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Last Updated on
December 18, 2023

How To Design a Great Product Onboarding Experience

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Build it and they will come - unfortunately, many SaaS founders find out that this is far from the truth, months into building a new product. Having the best product in the world means little if it’s too difficult for customers to learn about it and get accustomed to it enough to get value.

Product onboarding is one of those things which are “nice to have” for most product experts and software company founders. And yet, great onboarding has a major impact on all product and business metrics.

So, what can you do to get your onboarding done properly? Today, we show you the most important things to bear in mind with your product onboarding experience.

What is onboarding and why does it matter?

Onboarding is the process of new users getting started with your app, getting familiar with how it solves their pain points, and learning how to use it for this purpose. A good onboarding process educates the user on your app, shows them value, and gets them hooked to go from a free trial to a paying customer.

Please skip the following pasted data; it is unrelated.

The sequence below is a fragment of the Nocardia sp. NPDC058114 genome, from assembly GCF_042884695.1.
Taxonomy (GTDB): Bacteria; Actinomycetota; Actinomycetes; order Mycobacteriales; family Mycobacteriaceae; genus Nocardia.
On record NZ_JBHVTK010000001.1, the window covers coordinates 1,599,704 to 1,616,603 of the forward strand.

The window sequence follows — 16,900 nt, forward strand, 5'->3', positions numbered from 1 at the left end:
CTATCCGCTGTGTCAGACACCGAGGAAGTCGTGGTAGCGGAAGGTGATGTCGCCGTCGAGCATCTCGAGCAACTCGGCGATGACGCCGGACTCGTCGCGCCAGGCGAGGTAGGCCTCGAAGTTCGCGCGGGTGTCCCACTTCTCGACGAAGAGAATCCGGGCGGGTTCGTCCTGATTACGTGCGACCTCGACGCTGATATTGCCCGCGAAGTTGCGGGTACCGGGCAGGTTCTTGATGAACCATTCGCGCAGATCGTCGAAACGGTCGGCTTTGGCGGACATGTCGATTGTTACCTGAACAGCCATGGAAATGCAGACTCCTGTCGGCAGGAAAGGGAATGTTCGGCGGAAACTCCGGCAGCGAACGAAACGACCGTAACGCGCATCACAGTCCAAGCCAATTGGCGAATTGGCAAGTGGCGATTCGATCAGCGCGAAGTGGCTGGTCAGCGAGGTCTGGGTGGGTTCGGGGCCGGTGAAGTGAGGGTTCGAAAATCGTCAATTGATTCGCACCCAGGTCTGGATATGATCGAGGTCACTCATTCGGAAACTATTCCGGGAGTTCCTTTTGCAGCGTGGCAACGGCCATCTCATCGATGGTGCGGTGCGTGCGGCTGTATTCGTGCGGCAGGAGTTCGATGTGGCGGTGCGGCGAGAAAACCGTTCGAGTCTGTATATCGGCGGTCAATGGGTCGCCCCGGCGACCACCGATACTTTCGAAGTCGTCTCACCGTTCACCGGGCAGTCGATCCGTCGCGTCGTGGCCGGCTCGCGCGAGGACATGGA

Good onboarding affects every important metric in a SaaS product, including:

  • Churn
  • Lifetime value
  • Activation rate
  • Monthly recurring revenue

As you can see, a great onboarding process is not just a matter of good user experience. It can actually make a difference between a failed startup and a thriving business. Here are some basics for creating a good onboarding experience for your users.

Make it easy to get started

How difficult is it to sign up for your product? The basic CRO logic says that the fewer fields someone has to enter when signing up, the better. Ideally, you want to grab just the customers’ basics upon signing up, such as:

  • Email
  • Name
  • (optional) Phone number

You want to get them to start using the product as soon as possible, so ask for a little at the signup stage. You’ll be able to collect more information for segmentation purposes later on.

If you require emails, consider skipping verification in order to start using the account. Verification errors are frequent and it can happen that emails get lost in the spam folder and you decrease your chances of the customer using the product immediately after signing up.